14:34 Tue Mar 15, 2022
Brrrrr, It’s Cold Outside, but the Rime Ice is Beautiful!
It’s been four months since I arrived at Mount Washington and wow, has it been chilly! In my 26+ years as a meteorologist, I can say this has indeed been the coldest weather I’ve ever experienced.
Of 147 days on the summit, only 28 have seen the temperature rise above freezing, which means it’s been below freezing 81% of my time here. While that may not seem too bad for most New Englanders, as a native Texan, this is a bit chilly.
While I do love the cold, it’s the wind that makes the temperature almost unbearable at times. During the same 147 days, the winds were blowing at or greater than hurricane strength (74 mph or higher) on 76 days, or 52% of the time. This has made wind chill temperatures dip to the lowest I’ve ever experienced in my lifetime.
As you may already know, the wind chill is how cold temperatures actually feel on your skin when wind is factored in. The wind chill temperature, as defined by the National Weather Service, is based on “the rate of heat loss from exposed skin caused by wind and cold. As the wind increases, it draws heat from the body, driving down skin temperature and eventually the internal body temperature.”
Even when properly dressed for very cold temperatures, when the wind is at or above hurricane strength, wind chill temperatures can dip to extremely dangerous levels and cut right through whatever it is you're wearing. This past Valentine’s Day on the summit was the coldest day so far for me. We bottomed out at -24 °F with winds of 70 mph, providing a wind chill of -70 °F. I’ve experienced colder ambient temperatures before, but never a wind chill this low.
Winter days can create such beautiful landscapes across the White Mountains, whether it’s a new coating of snow that fell overnight or the aftermath of a night of freezing fog. With cold temperatures as common as they are on the summit, when you combine the subfreezing temperatures with foggy conditions you can get some amazing icing formations (in 2021, we had 321 days with at least some amount of fog recorded during a 24-hour period).
Rime ice and hoar frost are by far the most spectacular things I’ve witnessed on the summit. While hoar frost is not typically a hazard, rime ice can be extremely dangerous for aircraft. But as an observer, it’s just absolutely stunning to watch ice form throughout the night.
Rime ice forming on rocks.
According to the National Weather Service, rime ice is an “opaque, or milky white, deposit of ice that forms when small supercooled water droplets accumulate on the leading edges of objects that are at or below freezing."
"Supercooled water droplets will freeze completely and quickly without spreading from the point of impact. Thus, the droplets retain their spherical shape as they freeze, creating air packets between the frozen particles. This process creates an irregular shape of the ice.”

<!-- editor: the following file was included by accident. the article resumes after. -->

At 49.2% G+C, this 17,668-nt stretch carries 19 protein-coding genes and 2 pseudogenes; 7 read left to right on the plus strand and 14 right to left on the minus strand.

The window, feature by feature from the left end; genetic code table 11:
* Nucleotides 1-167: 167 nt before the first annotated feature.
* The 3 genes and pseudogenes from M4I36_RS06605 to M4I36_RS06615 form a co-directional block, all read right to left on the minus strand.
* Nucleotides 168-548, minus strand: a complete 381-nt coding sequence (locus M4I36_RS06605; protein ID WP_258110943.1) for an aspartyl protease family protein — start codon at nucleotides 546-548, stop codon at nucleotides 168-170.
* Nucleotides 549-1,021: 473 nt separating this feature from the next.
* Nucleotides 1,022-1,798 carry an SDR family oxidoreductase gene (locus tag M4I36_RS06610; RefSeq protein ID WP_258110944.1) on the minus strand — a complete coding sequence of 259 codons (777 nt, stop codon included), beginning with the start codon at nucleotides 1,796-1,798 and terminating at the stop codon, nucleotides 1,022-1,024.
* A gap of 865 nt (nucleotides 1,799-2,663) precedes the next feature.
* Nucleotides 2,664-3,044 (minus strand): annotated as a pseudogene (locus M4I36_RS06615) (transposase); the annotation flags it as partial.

Hoar frost is “a deposit of interlocking crystals formed by direct sublimation on objects, usually those of small diameter freely exposed to the air, such as tree branches, plants, wires, poles, etc. The deposition of hoar frost is similar to the process by which dew is formed, except that the temperature of the frosted object must be below freezing. It forms when air with a dew point below freezing is brought to saturation by cooling.”
Hoar frost and rime ice typically occur when fog from low-lying regions, accompanied by high winds, is blown uphill into the mountains. As fog rises and cools, its airborne water droplets cool to sub-zero temperatures without freezing. As the windborne drops make impact with objects, they immediately freeze and accumulate on each other, building towards the direction of the wind.
Here on the summit, rime icing and hoar frost formation happen almost daily during the winter months. Most days, the icing can grow up to three inches per hour. However, I’ve witnessed it growing over five inches per hour during our most intense weather events.
Below are some of my favorite photos I’ve taken of rime ice forming on different objects at and near the summit.
Rime ice forming on a grade stake along the Mount Washington Auto Road.
Rime ice on the observation deck railing.
Rime ice on the RM Young anemometer.
Rime ice is visible looking out our weather room window.
Hoar frost on a temperature sensor.
Matthew Addison, Weather Observer/Meteorologist
I’m sure you can agree with me, rime ice can be a beautiful weather phenomenon to view up close. Knowing and reporting icing is an important part of being a weather observer. It's crucial to keeping the aviation community safe. Additionally, icing can be very destructive to meteorological instruments. It can encapsulate anemometers and other meteorological instruments and if enough icing forms, this, in combination with high winds, can destroy the equipment.
Since icing forms frequently here at the observatory, we must remove it from our weather equipment hourly to ensure not only our weather observations are as accurate as possible, but to prevent any damage to the very costly sensors.
If interested in learning more about all different type of icing, I recommend visiting this link
from the National Weather Service.
Thanks for reading!